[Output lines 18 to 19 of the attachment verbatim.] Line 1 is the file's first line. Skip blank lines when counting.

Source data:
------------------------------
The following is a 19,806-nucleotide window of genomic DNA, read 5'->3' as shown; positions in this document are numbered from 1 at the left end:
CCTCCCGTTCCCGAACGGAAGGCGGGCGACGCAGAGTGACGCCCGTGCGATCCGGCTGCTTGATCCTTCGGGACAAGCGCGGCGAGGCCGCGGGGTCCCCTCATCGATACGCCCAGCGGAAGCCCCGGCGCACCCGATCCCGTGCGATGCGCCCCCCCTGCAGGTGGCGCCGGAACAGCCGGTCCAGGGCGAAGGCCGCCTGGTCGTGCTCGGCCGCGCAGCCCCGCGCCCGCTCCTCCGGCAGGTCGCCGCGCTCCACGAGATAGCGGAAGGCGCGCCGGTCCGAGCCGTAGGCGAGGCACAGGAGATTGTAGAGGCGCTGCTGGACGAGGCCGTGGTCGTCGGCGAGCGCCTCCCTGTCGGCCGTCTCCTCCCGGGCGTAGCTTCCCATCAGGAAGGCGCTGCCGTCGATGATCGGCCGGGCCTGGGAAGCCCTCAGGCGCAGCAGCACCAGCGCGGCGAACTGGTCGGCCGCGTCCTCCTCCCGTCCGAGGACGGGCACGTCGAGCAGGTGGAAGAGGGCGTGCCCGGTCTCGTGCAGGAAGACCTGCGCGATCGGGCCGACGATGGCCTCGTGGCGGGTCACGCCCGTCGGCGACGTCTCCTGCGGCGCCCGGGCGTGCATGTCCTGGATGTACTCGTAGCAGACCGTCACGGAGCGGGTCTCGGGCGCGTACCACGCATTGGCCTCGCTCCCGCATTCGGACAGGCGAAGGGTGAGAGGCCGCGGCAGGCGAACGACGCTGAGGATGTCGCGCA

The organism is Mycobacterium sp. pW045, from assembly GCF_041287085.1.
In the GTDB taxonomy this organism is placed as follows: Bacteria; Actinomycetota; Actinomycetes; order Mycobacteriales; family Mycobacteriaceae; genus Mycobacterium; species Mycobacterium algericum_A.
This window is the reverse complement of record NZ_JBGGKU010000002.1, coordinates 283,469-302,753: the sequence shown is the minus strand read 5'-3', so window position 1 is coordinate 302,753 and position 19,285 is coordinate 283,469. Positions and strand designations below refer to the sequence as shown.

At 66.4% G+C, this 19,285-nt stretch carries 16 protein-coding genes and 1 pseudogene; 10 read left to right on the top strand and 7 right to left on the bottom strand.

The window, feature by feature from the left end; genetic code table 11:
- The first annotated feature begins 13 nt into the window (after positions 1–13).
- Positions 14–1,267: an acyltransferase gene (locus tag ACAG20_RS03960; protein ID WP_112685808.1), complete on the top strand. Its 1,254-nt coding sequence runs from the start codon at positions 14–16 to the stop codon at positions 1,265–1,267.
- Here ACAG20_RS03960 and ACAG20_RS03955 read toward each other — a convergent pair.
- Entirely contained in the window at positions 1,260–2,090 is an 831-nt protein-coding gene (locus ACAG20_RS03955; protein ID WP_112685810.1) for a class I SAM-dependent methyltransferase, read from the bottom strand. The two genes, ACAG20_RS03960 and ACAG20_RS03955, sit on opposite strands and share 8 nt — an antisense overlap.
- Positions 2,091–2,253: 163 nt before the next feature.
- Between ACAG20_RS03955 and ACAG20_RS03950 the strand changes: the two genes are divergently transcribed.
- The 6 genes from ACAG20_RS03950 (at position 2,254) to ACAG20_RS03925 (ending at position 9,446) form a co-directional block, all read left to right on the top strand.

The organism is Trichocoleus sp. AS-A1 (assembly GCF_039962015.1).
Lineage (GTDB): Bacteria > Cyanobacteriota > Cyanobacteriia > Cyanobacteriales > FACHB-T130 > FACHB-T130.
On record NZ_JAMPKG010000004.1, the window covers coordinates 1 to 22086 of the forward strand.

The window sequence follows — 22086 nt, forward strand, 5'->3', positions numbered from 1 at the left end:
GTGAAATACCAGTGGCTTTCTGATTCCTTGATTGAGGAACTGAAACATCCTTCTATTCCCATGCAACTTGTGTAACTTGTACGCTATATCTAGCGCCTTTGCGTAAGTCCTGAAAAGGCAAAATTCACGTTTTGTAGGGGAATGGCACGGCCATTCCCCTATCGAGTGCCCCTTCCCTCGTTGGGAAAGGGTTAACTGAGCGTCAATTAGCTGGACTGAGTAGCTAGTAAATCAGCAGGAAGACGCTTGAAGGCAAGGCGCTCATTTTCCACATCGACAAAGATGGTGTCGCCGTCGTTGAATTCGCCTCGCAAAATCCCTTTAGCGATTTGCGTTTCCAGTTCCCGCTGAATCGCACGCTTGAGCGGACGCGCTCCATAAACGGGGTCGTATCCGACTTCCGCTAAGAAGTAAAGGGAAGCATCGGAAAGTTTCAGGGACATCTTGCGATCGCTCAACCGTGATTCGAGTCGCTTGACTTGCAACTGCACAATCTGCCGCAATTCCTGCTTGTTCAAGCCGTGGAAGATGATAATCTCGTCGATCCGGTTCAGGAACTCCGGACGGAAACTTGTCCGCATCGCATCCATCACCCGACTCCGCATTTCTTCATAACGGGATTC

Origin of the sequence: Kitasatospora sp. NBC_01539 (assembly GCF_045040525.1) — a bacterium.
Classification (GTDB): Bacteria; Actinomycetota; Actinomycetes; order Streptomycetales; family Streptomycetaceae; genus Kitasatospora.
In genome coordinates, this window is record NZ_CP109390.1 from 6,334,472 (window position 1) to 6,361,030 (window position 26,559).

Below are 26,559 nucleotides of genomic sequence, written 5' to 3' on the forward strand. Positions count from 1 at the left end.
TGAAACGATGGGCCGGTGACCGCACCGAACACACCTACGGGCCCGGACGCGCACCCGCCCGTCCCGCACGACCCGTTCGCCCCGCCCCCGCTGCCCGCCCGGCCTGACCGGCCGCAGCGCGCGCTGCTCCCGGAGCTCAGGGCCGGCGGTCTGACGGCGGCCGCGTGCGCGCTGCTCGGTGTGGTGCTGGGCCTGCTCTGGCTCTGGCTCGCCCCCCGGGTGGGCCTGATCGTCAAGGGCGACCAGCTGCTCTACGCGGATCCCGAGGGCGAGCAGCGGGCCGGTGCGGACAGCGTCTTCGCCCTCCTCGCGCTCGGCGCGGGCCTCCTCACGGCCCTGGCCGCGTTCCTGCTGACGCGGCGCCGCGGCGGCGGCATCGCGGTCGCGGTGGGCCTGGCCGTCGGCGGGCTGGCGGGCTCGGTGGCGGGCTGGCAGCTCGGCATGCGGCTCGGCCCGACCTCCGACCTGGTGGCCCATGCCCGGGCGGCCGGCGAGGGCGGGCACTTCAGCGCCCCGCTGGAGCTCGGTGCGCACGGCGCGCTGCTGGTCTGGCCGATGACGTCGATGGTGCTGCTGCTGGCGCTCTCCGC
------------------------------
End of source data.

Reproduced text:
The window sequence follows — 22086 nt, forward strand, 5'->3', positions numbered from 1 at the left end:
GTGAAATACCAGTGGCTTTCTGATTCCTTGATTGAGGAACTGAAACATCCTTCTATTCCCATGCAACTTGTGTAACTTGTACGCTATATCTAGCGCCTTTGCGTAAGTCCTGAAAAGGCAAAATTCACGTTTTGTAGGGGAATGGCACGGCCATTCCCCTATCGAGTGCCCCTTCCCTCGTTGGGAAAGGGTTAACTGAGCGTCAATTAGCTGGACTGAGTAGCTAGTAAATCAGCAGGAAGACGCTTGAAGGCAAGGCGCTCATTTTCCACATCGACAAAGATGGTGTCGCCGTCGTTGAATTCGCCTCGCAAAATCCCTTTAGCGATTTGCGTTTCCAGTTCCCGCTGAATCGCACGCTTGAGCGGACGCGCTCCATAAACGGGGTCGTATCCGACTTCCGCTAAGAAGTAAAGGGAAGCATCGGAAAGTTTCAGGGACATCTTGCGATCGCTCAACCGTGATTCGAGTCGCTTGACTTGCAACTGCACAATCTGCCGCAATTCCTGCTTGTTCAAGCCGTGGAAGATGATAATCTCGTCGATCCGGTTCAGGAACTCCGGACGGAAACTTGTCCGCATCGCATCCATCACCCGACTCCGCATTTCTTCATAACGGGATTC